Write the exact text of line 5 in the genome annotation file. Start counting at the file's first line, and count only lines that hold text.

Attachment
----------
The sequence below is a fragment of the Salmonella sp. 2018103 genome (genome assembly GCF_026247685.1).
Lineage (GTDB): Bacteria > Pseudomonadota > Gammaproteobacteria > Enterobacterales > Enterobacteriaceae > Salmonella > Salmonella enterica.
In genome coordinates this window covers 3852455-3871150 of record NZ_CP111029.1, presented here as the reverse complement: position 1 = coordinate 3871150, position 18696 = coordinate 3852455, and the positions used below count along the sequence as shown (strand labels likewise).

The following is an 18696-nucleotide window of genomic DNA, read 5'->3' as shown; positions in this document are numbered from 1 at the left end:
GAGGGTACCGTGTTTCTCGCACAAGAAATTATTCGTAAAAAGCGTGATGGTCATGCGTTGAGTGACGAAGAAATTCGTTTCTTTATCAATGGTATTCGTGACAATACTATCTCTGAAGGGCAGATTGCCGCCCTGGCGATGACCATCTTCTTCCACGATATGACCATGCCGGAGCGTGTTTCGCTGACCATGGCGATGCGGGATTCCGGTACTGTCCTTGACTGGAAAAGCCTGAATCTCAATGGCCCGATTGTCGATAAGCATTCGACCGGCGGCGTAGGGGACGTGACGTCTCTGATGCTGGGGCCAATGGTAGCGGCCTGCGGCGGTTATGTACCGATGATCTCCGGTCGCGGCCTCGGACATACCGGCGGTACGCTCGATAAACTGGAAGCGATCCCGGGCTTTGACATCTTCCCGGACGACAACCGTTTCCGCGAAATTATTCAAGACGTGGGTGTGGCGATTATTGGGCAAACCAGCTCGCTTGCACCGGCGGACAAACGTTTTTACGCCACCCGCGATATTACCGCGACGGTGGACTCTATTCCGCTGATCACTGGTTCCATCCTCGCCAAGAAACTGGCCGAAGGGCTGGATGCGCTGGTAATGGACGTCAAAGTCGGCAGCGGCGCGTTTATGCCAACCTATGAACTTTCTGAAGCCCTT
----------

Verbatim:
GAGGGTACCGTGTTTCTCGCACAAGAAATTATTCGTAAAAAGCGTGATGGTCATGCGTTGAGTGACGAAGAAATTCGTTTCTTTATCAATGGTATTCGTGACAATACTATCTCTGAAGGGCAGATTGCCGCCCTGGCGATGACCATCTTCTTCCACGATATGACCATGCCGGAGCGTGTTTCGCTGACCATGGCGATGCGGGATTCCGGTACTGTCCTTGACTGGAAAAGCCTGAATCTCAATGGCCCGATTGTCGATAAGCATTCGACCGGCGGCGTAGGGGACGTGACGTCTCTGATGCTGGGGCCAATGGTAGCGGCCTGCGGCGGTTATGTACCGATGATCTCCGGTCGCGGCCTCGGACATACCGGCGGTACGCTCGATAAACTGGAAGCGATCCCGGGCTTTGACATCTTCCCGGACGACAACCGTTTCCGCGAAATTATTCAAGACGTGGGTGTGGCGATTATTGGGCAAACCAGCTCGCTTGCACCGGCGGACAAACGTTTTTACGCCACCCGCGATATTACCGCGACGGTGGACTCTATTCCGCTGATCACTGGTTCCATCCTCGCCAAGAAACTGGCCGAAGGGCTGGATGCGCTGGTAATGGACGTCAAAGTCGGCAGCGGCGCGTTTATGCCAACCTATGAACTTTCTGAAGCCCTT